The Truth About Lions': AWF Researcher Bernard Kissui Comments on Lion Crisis
AWF's Bernard Kissui is among the researchers trying to stem the startling decline in Africa's lion populations.
As part of a feature story in the January issue of Smithsonian magazine, journalist Abigail Tucker met with AWF Lion Researcher Bernard Kissui in Manyara, a busy district located southeast of Serengeti National Park. Along with the other prominent scientists interviewed by Tucker, Bernard offered his perspective on conservation challenges in Tanzania, where the lion population has dropped 50 percent, to fewer than 10,000, and across Africa, where the lion population over the past decade alone has shrunk by 25 percent.
"Africa is not Africa without lions," Kissui says. "As the number of people increases, we take the land that would have been available to the wildlife and use it for ourselves. Africa has one billion people now. Think about what that one billion implies in terms of the future of lions. We are heading into a very complicated world."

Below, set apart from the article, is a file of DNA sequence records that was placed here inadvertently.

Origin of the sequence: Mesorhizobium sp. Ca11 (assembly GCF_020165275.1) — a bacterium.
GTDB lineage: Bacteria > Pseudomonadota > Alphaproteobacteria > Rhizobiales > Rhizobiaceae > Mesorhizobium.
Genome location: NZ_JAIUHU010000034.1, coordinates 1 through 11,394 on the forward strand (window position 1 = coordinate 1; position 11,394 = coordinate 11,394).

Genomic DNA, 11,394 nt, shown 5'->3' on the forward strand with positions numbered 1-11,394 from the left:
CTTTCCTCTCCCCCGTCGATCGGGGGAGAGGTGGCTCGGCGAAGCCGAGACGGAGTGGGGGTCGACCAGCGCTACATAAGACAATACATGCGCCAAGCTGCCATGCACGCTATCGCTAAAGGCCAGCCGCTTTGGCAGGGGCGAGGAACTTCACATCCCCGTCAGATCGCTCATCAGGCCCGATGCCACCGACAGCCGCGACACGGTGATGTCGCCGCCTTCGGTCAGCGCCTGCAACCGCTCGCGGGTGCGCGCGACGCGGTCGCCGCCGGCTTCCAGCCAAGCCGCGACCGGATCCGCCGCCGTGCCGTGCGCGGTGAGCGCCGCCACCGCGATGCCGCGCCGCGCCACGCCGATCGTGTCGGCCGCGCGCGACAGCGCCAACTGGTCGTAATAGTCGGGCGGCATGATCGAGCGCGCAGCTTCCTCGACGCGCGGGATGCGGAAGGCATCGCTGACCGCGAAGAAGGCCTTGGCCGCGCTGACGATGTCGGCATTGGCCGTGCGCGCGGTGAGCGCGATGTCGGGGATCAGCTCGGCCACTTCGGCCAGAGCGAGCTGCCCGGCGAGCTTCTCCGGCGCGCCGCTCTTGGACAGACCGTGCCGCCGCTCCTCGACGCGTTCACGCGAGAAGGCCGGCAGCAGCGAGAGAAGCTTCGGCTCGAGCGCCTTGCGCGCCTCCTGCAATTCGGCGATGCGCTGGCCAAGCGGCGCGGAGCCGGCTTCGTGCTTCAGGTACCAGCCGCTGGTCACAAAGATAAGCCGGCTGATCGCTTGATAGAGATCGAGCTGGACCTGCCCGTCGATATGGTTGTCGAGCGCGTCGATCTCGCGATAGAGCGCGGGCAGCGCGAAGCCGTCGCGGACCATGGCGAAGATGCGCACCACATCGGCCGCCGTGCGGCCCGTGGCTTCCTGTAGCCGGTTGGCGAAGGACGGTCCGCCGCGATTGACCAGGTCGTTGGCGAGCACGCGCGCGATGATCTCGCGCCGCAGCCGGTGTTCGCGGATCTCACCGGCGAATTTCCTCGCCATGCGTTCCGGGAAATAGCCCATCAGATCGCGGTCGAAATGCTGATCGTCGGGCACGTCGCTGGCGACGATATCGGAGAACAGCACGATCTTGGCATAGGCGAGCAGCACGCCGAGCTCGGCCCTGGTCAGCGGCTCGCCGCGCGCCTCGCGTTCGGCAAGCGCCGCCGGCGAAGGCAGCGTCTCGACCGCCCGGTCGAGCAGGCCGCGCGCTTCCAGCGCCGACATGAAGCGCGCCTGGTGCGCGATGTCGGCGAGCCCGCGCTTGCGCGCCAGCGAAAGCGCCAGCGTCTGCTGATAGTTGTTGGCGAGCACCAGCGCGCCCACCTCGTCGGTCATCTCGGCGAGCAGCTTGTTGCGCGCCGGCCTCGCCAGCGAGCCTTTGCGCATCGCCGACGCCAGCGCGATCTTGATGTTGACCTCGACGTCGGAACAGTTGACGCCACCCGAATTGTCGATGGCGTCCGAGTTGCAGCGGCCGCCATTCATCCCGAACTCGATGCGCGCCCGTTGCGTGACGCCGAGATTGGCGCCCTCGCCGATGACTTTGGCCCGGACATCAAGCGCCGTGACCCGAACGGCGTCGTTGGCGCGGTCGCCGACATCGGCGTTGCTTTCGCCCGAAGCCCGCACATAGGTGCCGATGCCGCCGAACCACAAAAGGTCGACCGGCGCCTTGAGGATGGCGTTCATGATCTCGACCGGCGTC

Along with population growth, which displaces habitat and increases human-lion conflict, an increasing number of lions are dying as a result of diseases spread from village animals to the lions' prey animals and a declining prey base owing to habitat destruction and the illicit market for bush meat. In recent years, many lions in Kenya and Tanzania have also been poisoned by herdsmen in revenge for attacks on livestock.
"Understandably, livestock owners who lose cattle are angry -- and retaliatory poisonings and spearings claim the lives of scores of lions every year, a trend that is threatening the species' very survival," Bernard said in a separate interview.
Through a specially funded project, Bernard is working with local villagers to protect their herds by reinforcing their bomas (thorn bush enclosure where livestock are kept) with special fencing. Bernard is also educating communities about the habits of lions and developing warning systems that alert people when lions are near.
More broadly, AWF through its Africa Heartland Program is working to secure vast conservation landscapes that generate livelihood benefits for people while giving large predators the habitat and space they need to survive.
To read the full Smithsonian magazine article, click here.
To support Bernard's project, click here.
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